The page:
As a society, we tend to offer platitudes like “it was for the best” and “you’ll get over it”. But, the truth is that mourning takes work. It requires a deep examination of one’s own role in the relationship and a realization that death is part of the cycle of life. It’s also important to remember that grief is a process and not a disease, and it’s okay — even necessary – to seek outside assistance. Funerals are designed to help people grieve and heal by meeting the six primary needs of mourners. They provide a framework for coping with loss and a place to share memories of the deceased.
They also help people acknowledge that the death has occurred and make it real, bringing an end to the instinctive denial so they can start moving through the stages of bereavement. Research has shown that funerals are more than a time to remember a loved one; they are an integral component in the healing process. Two recent landmark studies have surveyed bereaved families on their experience with funeral services and the aftermath of a loved one’s passing. The Dutch study reported in Boelen et al (2019) and the UK study reported in Mitima-Verloop & Coots (2020) gathered a large and usable response from 1307 bereaved individuals, providing valuable 3-year followup data. Both studies found that people who attended a full funeral service had lower levels of psychological distress than those who didn’t attend a funeral or chose an abbreviated service. This is an important finding given the increased use of healthcare services by those who are bereaved.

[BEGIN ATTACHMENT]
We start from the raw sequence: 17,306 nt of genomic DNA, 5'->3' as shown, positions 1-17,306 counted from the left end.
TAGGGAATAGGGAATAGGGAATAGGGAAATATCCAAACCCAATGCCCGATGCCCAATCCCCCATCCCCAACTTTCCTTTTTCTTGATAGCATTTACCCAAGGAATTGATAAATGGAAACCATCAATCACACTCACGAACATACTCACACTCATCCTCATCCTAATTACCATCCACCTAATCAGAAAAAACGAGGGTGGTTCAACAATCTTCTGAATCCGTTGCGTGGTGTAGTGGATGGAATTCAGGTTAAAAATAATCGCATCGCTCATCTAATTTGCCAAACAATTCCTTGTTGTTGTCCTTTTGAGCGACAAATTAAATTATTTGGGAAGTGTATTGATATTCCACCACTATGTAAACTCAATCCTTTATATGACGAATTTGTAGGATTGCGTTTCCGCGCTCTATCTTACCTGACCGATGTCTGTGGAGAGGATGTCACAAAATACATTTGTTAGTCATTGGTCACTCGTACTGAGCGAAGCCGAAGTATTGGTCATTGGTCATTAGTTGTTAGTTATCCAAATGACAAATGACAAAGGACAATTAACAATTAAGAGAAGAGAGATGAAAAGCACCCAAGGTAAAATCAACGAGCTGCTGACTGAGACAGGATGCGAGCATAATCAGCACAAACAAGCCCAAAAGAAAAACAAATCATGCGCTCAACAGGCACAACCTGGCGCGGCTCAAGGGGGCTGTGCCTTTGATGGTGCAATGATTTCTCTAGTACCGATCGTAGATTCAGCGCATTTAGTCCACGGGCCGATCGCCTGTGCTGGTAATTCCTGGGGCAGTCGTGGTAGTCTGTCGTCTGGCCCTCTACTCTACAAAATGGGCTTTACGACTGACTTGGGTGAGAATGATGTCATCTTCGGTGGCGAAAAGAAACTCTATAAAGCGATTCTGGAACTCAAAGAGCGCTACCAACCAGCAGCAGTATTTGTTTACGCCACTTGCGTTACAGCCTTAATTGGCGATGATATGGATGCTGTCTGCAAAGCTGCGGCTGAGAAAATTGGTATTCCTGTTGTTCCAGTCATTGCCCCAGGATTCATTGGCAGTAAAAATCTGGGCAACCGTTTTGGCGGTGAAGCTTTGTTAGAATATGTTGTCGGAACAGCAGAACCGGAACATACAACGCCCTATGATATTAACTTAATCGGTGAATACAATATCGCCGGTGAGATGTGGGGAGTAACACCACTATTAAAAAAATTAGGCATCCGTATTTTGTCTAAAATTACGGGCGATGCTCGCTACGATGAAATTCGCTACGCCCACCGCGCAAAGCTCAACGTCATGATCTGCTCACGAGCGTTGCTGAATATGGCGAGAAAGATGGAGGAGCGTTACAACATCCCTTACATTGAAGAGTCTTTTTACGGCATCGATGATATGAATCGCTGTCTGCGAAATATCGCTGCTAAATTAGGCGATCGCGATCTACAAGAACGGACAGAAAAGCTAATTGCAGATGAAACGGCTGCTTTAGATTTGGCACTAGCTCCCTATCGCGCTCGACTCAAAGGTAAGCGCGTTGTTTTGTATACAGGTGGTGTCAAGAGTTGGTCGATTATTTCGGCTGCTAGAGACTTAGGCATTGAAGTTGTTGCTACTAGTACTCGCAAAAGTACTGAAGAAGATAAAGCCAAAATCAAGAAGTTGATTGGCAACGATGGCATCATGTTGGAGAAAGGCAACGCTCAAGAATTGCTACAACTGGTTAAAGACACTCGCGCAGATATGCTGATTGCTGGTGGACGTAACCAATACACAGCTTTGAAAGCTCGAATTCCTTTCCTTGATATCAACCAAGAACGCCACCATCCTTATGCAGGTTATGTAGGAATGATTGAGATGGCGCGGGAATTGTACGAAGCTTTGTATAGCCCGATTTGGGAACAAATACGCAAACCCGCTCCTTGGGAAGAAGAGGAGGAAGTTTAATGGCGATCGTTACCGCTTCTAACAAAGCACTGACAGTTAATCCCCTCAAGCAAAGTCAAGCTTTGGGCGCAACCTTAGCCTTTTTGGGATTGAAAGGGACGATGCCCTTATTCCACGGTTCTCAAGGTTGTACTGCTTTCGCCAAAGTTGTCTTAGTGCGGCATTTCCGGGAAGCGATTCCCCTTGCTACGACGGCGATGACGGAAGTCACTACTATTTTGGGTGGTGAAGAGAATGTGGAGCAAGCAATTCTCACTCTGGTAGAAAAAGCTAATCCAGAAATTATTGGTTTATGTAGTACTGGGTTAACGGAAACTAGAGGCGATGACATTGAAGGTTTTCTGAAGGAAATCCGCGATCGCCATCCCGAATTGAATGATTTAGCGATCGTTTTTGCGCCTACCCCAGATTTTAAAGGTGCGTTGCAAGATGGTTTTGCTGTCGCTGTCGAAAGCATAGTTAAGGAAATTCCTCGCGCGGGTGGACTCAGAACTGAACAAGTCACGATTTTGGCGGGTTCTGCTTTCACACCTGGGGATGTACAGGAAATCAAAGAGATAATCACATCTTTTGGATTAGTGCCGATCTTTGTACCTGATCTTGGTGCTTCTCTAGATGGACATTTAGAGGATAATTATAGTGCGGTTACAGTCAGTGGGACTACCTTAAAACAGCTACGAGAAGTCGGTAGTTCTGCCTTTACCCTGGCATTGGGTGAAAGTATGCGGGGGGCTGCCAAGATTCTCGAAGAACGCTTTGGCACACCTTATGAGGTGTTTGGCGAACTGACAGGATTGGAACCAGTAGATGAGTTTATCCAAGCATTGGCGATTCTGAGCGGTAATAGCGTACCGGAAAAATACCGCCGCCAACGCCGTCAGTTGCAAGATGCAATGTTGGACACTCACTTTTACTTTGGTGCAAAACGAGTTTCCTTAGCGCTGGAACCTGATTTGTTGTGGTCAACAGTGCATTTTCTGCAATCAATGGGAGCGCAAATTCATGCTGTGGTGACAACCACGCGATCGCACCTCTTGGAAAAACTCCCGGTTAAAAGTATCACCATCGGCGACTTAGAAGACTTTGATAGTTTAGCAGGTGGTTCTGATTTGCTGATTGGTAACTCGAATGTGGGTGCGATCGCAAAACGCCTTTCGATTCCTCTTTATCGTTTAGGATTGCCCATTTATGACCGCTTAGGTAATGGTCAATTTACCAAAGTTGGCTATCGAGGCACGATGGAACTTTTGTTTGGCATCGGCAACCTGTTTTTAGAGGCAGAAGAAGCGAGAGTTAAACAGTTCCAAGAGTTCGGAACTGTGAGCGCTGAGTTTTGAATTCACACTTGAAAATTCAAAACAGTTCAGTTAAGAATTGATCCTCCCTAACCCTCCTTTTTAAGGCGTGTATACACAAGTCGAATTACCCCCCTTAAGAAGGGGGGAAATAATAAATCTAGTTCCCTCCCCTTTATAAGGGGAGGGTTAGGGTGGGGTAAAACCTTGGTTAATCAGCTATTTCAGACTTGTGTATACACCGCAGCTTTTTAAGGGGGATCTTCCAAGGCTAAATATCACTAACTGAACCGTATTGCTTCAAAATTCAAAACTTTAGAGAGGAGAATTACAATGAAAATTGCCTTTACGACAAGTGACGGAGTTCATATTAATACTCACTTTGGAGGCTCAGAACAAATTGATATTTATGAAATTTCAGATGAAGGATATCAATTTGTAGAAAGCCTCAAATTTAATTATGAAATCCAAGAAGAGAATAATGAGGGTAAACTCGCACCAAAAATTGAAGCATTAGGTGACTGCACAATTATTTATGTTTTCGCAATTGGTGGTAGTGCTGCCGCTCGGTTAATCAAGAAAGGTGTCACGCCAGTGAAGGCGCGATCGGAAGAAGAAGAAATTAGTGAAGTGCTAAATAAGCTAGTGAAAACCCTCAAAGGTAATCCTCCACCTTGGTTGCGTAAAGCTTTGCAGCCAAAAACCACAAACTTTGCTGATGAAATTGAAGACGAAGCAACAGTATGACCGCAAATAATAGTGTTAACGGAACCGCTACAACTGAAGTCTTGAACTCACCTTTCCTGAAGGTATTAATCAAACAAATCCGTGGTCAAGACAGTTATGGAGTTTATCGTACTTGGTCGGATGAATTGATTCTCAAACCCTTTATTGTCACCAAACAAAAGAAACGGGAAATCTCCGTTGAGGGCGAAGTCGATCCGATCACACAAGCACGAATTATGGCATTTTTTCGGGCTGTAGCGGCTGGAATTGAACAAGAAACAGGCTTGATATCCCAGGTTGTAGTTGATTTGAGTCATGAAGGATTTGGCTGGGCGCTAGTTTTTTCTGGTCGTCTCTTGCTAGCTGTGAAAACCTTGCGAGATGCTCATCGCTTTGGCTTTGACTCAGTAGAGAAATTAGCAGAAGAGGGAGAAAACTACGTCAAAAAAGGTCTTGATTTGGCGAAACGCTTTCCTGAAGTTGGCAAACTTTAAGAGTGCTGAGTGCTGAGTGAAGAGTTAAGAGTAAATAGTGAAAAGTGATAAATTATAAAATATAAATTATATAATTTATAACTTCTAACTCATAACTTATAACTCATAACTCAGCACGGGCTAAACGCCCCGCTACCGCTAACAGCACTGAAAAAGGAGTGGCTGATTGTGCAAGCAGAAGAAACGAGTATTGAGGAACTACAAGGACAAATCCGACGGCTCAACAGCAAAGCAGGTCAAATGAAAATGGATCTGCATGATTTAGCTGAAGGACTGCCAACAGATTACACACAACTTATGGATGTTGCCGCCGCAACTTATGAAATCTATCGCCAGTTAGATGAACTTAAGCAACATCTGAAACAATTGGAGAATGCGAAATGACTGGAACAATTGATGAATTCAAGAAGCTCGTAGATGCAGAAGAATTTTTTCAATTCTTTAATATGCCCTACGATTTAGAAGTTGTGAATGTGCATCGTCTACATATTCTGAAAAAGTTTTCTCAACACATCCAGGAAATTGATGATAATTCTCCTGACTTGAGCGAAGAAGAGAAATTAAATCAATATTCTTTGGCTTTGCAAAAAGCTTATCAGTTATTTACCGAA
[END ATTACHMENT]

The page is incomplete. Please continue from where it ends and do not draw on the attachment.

Specifically, those who were dissatisfied with their abbreviated funerals tended to have higher usage of healthcare and social welfare services following bereavement, including hospitalization, medical visits, pharmacy visits, financial consultation and counseling. In addition, the study indicated that a full funeral can serve as an effective safety net for those who experience financial hardship. This is important to note, especially as many people who opt for no or abbreviated funerals report high costs post-bereavement and an inability to meet their daily living expenses.
Despite the challenges posed by the COVID-19 pandemic and the potential for more intense grief following the deaths of loved ones, funerals remain a powerful social tool to support families and friends in their mourning. Funerals allow family members and friends to express their emotions, honor a beloved soul with a meaningful memorial ceremony and come together as a community to move through the healing process. In a time when social bonds have been severely weakened in anonymous metropolises, wakes, funerals and memorial services are important opportunities for families to gather and reconnect with extended networks of friends and relatives who can support them during this difficult time.